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Family hopes for wrestler's recovery
By MATTHEW J. DOWLING, Star Ledger Staff
The Star Ledger - Warren Twp. teen remains 'critical'.

Carl Riccio started wrestling when he was 4 years old. The third of five children in a sports-centered family, he showed a tenacious desire to learn and win at a young age in the physically demanding sport.

"He was always a tough kid," said Jeff Woerner, Riccio's childhood wrestling coach. "He was relentless and he took wrestling very seriously."

That persistent attitude paid off when he moved on to wrestle for Watchung Hills Regional High School. Riccio had won three consecutive Somerset County championships, and this year was 26-0 and ranked seventh in the state in the 189-pound weight class heading into this weekend's district tournaments.

But a rare accident while he was attempting a move during a final regular season meet on Saturday sent the Warren Township teen to the hospital with a severe neck injury that has left him without movement in his arms and legs.

Now his family and friends are holding out hope for his recovery, which could take weeks before even the first sign of progress. He remained in critical condition yesterday at Morristown Memorial Hospital.

"Everyone's prayers are appreciated as Carl continues to heal," the Riccio family said in a statement released yesterday. "The Riccio family would like to express our sincere appreciation for the outpouring of support and well wishes from family, friends and the wrestling community."

At the high school yesterday, where Riccio is a junior, many of his teammates wore makeshift bands bearing "189," Riccio's weight class. The team met yesterday morning and decided to press on with practice in the afternoon in preparation for the district tournament, though some members were excused.

"He would really want our team to continue on as best we could," Watchung Hills coach Danny Smith said during a brief break from yesterday's practice. "It's tough right now. It's almost like the kids are in a trance."

Riccio's brother, Shane, is a freshman on the wrestling team. His youngest brother, Tyler, wrestles in the eighth grade. Both were at the match in Newton Saturday along with their father, Peter, when Carl was injured.

Concern for Riccio radiated throughout the school yesterday and counselors were made available at each of his classes. Watchung Hills is still reeling from the death last week of sophomore Jason Oh, who succumbed after a long battle with leukemia.

"This school has a feeling of a family and everyone is processing it that way," Superintendent Gary Reece said. "The mood is not somber. Everybody wants to do something."

Reece said he's already collected dozens of handmade get- well cards for Riccio.

"He's a very popular kid," Reece said. "The kids are also working on a banner."

Reece said school officials stressed patience when speaking to students yesterday about Riccio's recovery. It frequently takes weeks or months to determine the true severity of the damage from a spinal cord injury.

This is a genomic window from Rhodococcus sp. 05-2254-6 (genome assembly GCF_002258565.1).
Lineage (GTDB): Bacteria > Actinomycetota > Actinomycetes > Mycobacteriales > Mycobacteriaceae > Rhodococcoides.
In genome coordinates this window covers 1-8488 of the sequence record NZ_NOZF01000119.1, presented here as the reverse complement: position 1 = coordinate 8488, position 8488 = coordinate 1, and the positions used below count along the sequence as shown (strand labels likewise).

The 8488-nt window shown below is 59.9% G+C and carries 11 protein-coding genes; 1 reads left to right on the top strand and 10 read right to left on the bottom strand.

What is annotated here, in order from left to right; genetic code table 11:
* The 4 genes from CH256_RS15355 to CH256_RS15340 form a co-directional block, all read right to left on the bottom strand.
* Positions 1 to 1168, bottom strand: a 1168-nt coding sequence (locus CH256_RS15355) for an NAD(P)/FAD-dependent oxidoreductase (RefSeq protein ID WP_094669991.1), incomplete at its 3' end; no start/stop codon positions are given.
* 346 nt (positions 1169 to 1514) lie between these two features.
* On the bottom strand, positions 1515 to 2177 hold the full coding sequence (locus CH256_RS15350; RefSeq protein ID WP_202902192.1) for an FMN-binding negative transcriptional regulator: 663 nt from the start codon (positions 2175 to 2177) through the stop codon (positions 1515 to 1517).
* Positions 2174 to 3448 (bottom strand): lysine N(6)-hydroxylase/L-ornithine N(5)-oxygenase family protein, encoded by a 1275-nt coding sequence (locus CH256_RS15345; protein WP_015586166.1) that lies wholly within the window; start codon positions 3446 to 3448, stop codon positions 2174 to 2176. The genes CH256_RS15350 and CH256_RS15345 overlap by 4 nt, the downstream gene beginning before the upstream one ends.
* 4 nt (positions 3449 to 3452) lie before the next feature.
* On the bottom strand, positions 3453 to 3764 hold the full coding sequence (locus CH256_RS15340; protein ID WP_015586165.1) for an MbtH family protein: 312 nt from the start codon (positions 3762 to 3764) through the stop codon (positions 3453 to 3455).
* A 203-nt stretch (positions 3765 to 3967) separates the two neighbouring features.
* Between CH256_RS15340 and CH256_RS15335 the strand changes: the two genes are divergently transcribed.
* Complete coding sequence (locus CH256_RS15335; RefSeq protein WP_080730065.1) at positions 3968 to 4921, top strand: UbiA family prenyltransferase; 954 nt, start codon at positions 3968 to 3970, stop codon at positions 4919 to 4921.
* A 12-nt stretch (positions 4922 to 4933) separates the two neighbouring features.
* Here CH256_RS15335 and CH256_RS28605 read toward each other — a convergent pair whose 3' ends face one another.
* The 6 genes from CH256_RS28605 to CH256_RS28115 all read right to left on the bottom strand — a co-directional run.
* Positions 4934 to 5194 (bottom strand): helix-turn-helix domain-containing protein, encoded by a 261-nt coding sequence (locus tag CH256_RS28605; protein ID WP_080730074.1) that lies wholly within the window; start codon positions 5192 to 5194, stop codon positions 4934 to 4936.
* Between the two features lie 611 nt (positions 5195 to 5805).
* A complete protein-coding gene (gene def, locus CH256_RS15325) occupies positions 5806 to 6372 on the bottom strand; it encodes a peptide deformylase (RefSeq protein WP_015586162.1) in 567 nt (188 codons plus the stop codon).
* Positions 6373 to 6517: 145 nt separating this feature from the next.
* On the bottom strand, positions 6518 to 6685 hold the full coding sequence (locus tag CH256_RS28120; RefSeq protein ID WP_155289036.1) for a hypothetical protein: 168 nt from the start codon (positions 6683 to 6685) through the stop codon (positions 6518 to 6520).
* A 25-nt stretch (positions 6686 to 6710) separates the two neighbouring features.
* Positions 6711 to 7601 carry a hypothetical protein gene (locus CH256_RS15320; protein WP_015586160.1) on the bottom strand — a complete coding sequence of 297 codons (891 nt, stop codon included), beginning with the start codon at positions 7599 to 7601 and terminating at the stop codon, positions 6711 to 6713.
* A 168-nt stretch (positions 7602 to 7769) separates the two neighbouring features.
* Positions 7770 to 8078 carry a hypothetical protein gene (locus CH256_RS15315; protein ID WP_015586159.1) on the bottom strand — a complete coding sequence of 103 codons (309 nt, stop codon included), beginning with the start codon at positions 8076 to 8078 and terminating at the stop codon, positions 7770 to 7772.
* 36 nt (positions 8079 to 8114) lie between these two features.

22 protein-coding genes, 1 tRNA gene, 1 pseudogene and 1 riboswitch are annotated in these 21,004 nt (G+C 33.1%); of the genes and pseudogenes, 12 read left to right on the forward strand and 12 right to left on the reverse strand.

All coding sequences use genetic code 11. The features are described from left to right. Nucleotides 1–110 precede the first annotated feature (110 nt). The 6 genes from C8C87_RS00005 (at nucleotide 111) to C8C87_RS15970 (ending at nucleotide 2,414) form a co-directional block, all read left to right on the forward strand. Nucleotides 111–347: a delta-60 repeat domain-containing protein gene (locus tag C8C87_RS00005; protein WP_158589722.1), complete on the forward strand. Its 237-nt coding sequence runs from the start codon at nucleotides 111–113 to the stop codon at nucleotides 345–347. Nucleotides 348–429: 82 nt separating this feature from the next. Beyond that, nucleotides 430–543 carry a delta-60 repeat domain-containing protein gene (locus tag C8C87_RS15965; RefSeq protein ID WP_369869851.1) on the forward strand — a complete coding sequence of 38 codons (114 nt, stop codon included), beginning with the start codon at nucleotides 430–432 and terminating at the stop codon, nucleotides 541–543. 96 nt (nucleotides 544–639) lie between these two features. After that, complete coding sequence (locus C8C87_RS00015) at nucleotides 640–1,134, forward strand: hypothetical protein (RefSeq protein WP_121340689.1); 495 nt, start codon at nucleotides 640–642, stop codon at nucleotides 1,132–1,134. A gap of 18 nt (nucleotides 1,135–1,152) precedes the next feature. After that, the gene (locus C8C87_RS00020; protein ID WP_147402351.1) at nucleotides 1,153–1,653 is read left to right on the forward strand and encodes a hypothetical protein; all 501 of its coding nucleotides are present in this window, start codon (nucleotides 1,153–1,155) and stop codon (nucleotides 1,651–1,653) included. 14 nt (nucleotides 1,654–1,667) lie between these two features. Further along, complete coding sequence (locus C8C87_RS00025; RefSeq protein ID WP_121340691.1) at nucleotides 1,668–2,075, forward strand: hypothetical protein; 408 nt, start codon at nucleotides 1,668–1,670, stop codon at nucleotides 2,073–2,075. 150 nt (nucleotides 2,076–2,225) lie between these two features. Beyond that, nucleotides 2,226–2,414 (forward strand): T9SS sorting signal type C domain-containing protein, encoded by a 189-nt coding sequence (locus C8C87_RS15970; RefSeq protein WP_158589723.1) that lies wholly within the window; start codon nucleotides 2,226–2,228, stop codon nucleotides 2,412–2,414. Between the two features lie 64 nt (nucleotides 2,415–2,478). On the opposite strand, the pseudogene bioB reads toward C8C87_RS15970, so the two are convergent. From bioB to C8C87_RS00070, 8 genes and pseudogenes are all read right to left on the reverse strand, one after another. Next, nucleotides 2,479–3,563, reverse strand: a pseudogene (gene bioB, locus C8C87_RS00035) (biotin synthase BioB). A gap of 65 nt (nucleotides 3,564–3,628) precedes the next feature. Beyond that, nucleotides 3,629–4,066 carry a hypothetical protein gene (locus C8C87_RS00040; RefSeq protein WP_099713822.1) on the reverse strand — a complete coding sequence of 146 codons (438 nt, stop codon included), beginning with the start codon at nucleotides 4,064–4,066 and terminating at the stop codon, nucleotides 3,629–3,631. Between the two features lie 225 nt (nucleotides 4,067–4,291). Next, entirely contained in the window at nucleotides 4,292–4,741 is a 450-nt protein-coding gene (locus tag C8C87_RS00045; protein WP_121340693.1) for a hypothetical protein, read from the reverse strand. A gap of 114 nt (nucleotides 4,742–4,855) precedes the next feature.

"It's very unpredictable and very individual," said Marcie Roth, executive director of the National Spinal Cord Injury Association. "There's no pattern."

Word of Riccio's injury spread quickly through the close-knit wrestling community, Smith said. Less than 30 minutes after Riccio was taken out by ambulance from Saturday's meet at Newton High School, parents and wrestlers from a team state championship meet in Trenton were calling to find out his condition.

"There's a lot of support for Carl and his family," Smith said. "He's a great kid. Carl is a leader on this team with his work ethic and the effort he puts in with his matches."

Smith said Riccio was attempting a headlock maneuver on a wrestler from St. Peter's Prep in Jersey City that required him to lift his opponent off the mat. As he executed the move, Riccio lost his grip and the weight of both wrestlers came down awkwardly on his head and neck.

"It was a totally freak kind of thing," Smith said. "It was just the angle he hit and the weight he carried on him. I knew Carl was hurt because of the noise it made. I've never seen anything like this."

The rarity of such a severe neck injury in wrestling was echoed by those with longtime knowledge of the sport.

John Fuller, a spokesman for USA Wrestling, the governing body for the Olympic wrestling team, said he started receiving reports on Riccio's accident at his Colorado office yesterday morning.

"I've never seen that type of injury on the international, collegiate or high school level," Fuller said. "If something happens in wrestling, chances are we know about it. It's definitely very rare."

Wrestlers from around the state posted get-well messages for Riccio on several different Web forums for the sport, including the Watchung Hills wrestling team's Web site.

Other wrestlers who are close to Riccio, such as Woerner's son, Jason, plan to honor his dedication to the sport in other ways. The childhood friends faced off against each other in a match earlier this season.

"My son is going to dedicate the rest of the season to Carl," Woerner said. "He told me that through his tears (Sunday) night."

© 2006 Carl Riccio Special Needs Trust